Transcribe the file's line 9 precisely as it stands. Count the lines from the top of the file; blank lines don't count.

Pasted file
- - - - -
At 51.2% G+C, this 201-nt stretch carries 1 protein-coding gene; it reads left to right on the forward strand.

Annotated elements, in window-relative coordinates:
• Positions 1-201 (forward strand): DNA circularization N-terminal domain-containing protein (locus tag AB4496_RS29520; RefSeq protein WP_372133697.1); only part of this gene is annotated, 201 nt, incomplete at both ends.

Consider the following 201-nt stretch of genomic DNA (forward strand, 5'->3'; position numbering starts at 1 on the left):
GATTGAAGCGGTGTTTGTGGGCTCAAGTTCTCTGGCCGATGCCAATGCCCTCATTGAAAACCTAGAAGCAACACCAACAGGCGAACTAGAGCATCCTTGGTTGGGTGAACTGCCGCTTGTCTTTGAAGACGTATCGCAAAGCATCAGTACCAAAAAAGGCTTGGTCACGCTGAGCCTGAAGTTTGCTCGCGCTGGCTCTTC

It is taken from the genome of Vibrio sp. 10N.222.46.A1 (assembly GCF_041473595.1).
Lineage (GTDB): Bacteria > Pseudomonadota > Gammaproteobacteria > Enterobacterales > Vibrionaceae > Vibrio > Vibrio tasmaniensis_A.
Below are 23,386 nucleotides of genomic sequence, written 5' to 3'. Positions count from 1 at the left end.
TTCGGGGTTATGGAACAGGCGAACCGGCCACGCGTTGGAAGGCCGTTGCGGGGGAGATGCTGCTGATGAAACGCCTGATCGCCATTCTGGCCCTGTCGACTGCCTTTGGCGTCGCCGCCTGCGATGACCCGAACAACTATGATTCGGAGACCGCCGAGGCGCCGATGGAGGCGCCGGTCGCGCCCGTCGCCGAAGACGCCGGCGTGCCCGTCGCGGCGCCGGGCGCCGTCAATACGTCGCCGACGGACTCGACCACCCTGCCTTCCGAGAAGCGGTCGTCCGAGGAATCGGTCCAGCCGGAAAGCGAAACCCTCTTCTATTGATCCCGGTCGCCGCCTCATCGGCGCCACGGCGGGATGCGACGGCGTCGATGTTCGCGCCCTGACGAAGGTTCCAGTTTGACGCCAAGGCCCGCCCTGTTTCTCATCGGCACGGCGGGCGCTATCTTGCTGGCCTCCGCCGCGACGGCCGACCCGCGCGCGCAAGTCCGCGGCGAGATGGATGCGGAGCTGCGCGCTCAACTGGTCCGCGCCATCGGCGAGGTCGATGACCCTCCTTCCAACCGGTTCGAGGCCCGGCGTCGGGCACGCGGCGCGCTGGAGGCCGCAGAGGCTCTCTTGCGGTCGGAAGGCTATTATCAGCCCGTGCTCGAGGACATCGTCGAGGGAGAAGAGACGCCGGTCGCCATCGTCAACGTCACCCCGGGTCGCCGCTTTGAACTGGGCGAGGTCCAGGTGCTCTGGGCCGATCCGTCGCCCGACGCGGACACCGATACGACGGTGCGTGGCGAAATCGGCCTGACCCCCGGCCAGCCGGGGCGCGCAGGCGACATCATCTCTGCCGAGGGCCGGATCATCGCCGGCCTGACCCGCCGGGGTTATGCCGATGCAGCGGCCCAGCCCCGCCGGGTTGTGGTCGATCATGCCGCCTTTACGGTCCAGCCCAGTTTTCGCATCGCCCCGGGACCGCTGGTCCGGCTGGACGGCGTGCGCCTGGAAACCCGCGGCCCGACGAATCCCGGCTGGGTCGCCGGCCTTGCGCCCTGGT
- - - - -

TTCGGGGTTATGGAACAGGCGAACCGGCCACGCGTTGGAAGGCCGTTGCGGGGGAGATGCTGCTGATGAAACGCCTGATCGCCATTCTGGCCCTGTCGACTGCCTTTGGCGTCGCCGCCTGCGATGACCCGAACAACTATGATTCGGAGACCGCCGAGGCGCCGATGGAGGCGCCGGTCGCGCCCGTCGCCGAAGACGCCGGCGTGCCCGTCGCGGCGCCGGGCGCCGTCAATACGTCGCCGACGGACTCGACCACCCTGCCTTCCGAGAAGCGGTCGTCCGAGGAATCGGTCCAGCCGGAAAGCGAAACCCTCTTCTATTGATCCCGGTCGCCGCCTCATCGGCGCCACGGCGGGATGCGACGGCGTCGATGTTCGCGCCCTGACGAAGGTTCCAGTTTGACGCCAAGGCCCGCCCTGTTTCTCATCGGCACGGCGGGCGCTATCTTGCTGGCCTCCGCCGCGACGGCCGACCCGCGCGCGCAAGTCCGCGGCGAGATGGATGCGGAGCTGCGCGCTCAACTGGTCCGCGCCATCGGCGAGGTCGATGACCCTCCTTCCAACCGGTTCGAGGCCCGGCGTCGGGCACGCGGCGCGCTGGAGGCCGCAGAGGCTCTCTTGCGGTCGGAAGGCTATTATCAGCCCGTGCTCGAGGACATCGTCGAGGGAGAAGAGACGCCGGTCGCCATCGTCAACGTCACCCCGGGTCGCCGCTTTGAACTGGGCGAGGTCCAGGTGCTCTGGGCCGATCCGTCGCCCGACGCGGACACCGATACGACGGTGCGTGGCGAAATCGGCCTGACCCCCGGCCAGCCGGGGCGCGCAGGCGACATCATCTCTGCCGAGGGCCGGATCATCGCCGGCCTGACCCGCCGGGGTTATGCCGATGCAGCGGCCCAGCCCCGCCGGGTTGTGGTCGATCATGCCGCCTTTACGGTCCAGCCCAGTTTTCGCATCGCCCCGGGACCGCTGGTCCGGCTGGACGGCGTGCGCCTGGAAACCCGCGGCCCGACGAATCCCGGCTGGGTCGCCGGCCTTGCGCCCTGGT